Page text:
Love E x


P.S. I reckon returning to education as a mature student might be a great cure for depression. It offers a focus in a creative environment where you're surrounded by lovely people. Perhaps the government should consider funding M.A.s rather than doling out anti-depressants? Okay, so they're expensive, but not as expensive as 64.7 million prescriptions for anti-depressants, which was the number issued last year in England, the most ever.

Wednesday, 6 December 2017

The coincidence.

I'm at a gig in Herne Hill on a Wednesday night, hiding behind a coat stand so the band can't see me. How did I get here? To explain that I must to rewind... 21 years.

My eldest son is in a band with someone he has known since he was six-weeks-old because his mother and I met at postnatal classes. We had the same distinctive pram, when everyone else had plain blue ones, ours were green with white spots, so we started chatting, which is how we discovered our baby boys had the same name and were wearing the same striped outfit from Gap. Of course we had to become friends after that and so we saw a lot of each other when the boys were little, but then she and her family moved to a different part of south London and what with her full-time job and my filming, and now the MA, you know how it is, sometimes you lose touch with people and I haven't seen her for ages.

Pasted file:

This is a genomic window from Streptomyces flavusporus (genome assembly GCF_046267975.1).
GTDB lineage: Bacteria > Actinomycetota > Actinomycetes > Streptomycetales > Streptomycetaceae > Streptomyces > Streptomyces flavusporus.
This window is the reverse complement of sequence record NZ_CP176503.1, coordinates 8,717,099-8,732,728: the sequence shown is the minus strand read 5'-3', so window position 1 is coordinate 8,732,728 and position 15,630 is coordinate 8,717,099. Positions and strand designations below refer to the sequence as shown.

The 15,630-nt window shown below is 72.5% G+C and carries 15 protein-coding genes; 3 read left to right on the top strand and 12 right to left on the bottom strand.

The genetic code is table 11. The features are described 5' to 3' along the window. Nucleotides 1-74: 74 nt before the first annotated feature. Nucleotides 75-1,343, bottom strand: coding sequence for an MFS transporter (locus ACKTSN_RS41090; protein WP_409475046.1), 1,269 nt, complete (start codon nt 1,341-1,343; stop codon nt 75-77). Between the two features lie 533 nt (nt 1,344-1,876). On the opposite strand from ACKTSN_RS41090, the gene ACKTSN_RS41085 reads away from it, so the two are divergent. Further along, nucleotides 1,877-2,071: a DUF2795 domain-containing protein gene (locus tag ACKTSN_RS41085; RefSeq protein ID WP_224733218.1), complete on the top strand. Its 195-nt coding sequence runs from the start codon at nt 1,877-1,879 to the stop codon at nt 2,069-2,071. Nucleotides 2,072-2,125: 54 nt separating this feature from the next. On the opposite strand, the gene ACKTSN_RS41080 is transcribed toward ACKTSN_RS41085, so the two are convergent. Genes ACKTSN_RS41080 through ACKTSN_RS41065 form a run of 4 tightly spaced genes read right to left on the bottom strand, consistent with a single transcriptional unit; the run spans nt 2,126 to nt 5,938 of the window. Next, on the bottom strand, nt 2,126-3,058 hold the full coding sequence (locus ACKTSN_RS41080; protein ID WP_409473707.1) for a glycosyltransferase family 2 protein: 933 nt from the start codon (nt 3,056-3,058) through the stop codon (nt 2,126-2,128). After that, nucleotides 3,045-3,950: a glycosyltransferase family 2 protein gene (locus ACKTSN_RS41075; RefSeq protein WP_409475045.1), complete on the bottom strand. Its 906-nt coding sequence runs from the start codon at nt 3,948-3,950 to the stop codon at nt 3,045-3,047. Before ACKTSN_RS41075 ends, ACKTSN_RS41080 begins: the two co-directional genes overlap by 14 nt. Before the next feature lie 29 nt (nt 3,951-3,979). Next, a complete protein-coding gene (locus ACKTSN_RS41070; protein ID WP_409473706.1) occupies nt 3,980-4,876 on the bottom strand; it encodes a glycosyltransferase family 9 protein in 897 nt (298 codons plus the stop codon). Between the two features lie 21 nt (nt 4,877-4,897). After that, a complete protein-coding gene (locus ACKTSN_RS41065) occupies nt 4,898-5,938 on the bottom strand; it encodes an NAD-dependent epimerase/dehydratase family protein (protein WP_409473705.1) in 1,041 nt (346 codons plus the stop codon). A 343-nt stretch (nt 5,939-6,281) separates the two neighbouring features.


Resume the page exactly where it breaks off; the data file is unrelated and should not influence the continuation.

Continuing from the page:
By another amazing coincidence, despite living miles apart, our boys ended up in the same class at secondary school, which is where they started playing music and writing songs together. I like to think of them as the Lennon and McCartney of Cornwall because now they go to the same university, in Cornwall, which is yet another coincidence, and they are in the same band and that band just made an album, and is in London for one night for a gig in Herne Hill.

So, anyway, back to Wednesday evening in a pub in New Cross Gate, where I'm sober, of course, and proudly showing some of my new student friends pictures of my sons on my phone and telling them this story of serendipity: two mothers meeting, discovering they have boys with the same name, years later those two boys being in the same band, now playing in London...

"That is a lot of coincidences!" Says one of my new student friends. 

"Yes it is," I say. "Life is full of weird coincidences, or fate, perhaps."